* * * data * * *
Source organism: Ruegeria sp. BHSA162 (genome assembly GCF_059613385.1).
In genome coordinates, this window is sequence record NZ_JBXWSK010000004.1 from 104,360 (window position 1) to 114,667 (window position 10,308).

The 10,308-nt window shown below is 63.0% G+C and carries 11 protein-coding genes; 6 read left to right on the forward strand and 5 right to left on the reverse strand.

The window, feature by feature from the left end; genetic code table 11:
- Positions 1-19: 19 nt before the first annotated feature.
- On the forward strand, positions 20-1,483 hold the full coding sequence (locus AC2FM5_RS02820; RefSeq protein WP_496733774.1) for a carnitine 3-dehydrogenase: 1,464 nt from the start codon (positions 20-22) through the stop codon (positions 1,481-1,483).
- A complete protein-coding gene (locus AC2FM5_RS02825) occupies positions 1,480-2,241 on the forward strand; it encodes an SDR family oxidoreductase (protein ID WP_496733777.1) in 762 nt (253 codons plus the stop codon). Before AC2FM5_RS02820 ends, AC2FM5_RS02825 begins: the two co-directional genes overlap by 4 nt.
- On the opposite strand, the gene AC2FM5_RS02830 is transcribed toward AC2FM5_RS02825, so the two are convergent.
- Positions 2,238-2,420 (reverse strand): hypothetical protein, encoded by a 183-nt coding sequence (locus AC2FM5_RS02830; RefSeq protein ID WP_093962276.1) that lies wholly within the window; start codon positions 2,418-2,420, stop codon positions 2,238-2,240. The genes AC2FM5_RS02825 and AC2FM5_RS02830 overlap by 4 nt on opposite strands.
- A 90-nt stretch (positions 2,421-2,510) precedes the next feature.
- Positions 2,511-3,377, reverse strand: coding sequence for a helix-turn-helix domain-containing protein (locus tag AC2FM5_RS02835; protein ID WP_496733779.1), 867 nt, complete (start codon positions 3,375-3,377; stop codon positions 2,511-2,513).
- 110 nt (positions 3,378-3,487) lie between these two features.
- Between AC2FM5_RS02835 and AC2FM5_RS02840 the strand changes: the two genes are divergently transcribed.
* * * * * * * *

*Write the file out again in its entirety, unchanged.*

Source organism: Ruegeria sp. BHSA162 (genome assembly GCF_059613385.1).
In genome coordinates, this window is sequence record NZ_JBXWSK010000004.1 from 104,360 (window position 1) to 114,667 (window position 10,308).

The 10,308-nt window shown below is 63.0% G+C and carries 11 protein-coding genes; 6 read left to right on the forward strand and 5 right to left on the reverse strand.

The window, feature by feature from the left end; genetic code table 11:
- Positions 1-19: 19 nt before the first annotated feature.
- On the forward strand, positions 20-1,483 hold the full coding sequence (locus AC2FM5_RS02820; RefSeq protein WP_496733774.1) for a carnitine 3-dehydrogenase: 1,464 nt from the start codon (positions 20-22) through the stop codon (positions 1,481-1,483).
- A complete protein-coding gene (locus AC2FM5_RS02825) occupies positions 1,480-2,241 on the forward strand; it encodes an SDR family oxidoreductase (protein ID WP_496733777.1) in 762 nt (253 codons plus the stop codon). Before AC2FM5_RS02820 ends, AC2FM5_RS02825 begins: the two co-directional genes overlap by 4 nt.
- On the opposite strand, the gene AC2FM5_RS02830 is transcribed toward AC2FM5_RS02825, so the two are convergent.
- Positions 2,238-2,420 (reverse strand): hypothetical protein, encoded by a 183-nt coding sequence (locus AC2FM5_RS02830; RefSeq protein ID WP_093962276.1) that lies wholly within the window; start codon positions 2,418-2,420, stop codon positions 2,238-2,240. The genes AC2FM5_RS02825 and AC2FM5_RS02830 overlap by 4 nt on opposite strands.
- A 90-nt stretch (positions 2,421-2,510) precedes the next feature.
- Positions 2,511-3,377, reverse strand: coding sequence for a helix-turn-helix domain-containing protein (locus tag AC2FM5_RS02835; protein ID WP_496733779.1), 867 nt, complete (start codon positions 3,375-3,377; stop codon positions 2,511-2,513).
- 110 nt (positions 3,378-3,487) lie between these two features.
- Between AC2FM5_RS02835 and AC2FM5_RS02840 the strand changes: the two genes are divergently transcribed.